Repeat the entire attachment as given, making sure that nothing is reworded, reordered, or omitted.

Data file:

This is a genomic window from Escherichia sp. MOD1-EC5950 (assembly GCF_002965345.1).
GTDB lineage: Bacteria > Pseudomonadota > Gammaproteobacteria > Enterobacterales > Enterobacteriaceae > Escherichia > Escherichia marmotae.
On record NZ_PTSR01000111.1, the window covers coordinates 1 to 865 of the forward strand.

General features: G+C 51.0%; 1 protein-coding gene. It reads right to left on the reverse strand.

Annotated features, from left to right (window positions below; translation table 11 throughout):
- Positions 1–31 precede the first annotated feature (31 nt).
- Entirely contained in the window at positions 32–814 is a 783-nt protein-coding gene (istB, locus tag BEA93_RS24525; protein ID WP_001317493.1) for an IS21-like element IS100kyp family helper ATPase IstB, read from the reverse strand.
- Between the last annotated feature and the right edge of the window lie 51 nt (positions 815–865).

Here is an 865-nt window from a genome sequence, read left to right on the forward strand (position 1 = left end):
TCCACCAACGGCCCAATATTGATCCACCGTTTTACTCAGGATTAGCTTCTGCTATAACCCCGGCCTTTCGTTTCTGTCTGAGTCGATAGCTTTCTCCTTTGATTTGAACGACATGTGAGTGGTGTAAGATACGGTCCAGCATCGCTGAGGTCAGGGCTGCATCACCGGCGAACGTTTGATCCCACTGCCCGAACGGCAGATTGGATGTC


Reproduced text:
This is a genomic window from Escherichia sp. MOD1-EC5950 (assembly GCF_002965345.1).
GTDB lineage: Bacteria > Pseudomonadota > Gammaproteobacteria > Enterobacterales > Enterobacteriaceae > Escherichia > Escherichia marmotae.
On record NZ_PTSR01000111.1, the window covers coordinates 1 to 865 of the forward strand.

General features: G+C 51.0%; 1 protein-coding gene. It reads right to left on the reverse strand.

Annotated features, from left to right (window positions below; translation table 11 throughout):
- Positions 1–31 precede the first annotated feature (31 nt).
- Entirely contained in the window at positions 32–814 is a 783-nt protein-coding gene (istB, locus tag BEA93_RS24525; protein ID WP_001317493.1) for an IS21-like element IS100kyp family helper ATPase IstB, read from the reverse strand.
- Between the last annotated feature and the right edge of the window lie 51 nt (positions 815–865).

Here is an 865-nt window from a genome sequence, read left to right on the forward strand (position 1 = left end):
TCCACCAACGGCCCAATATTGATCCACCGTTTTACTCAGGATTAGCTTCTGCTATAACCCCGGCCTTTCGTTTCTGTCTGAGTCGATAGCTTTCTCCTTTGATTTGAACGACATGTGAGTGGTGTAAGATACGGTCCAGCATCGCTGAGGTCAGGGCTGCATCACCGGCGAACGTTTGATCCCACTGCCCGAACGGCAGATTGGATGTC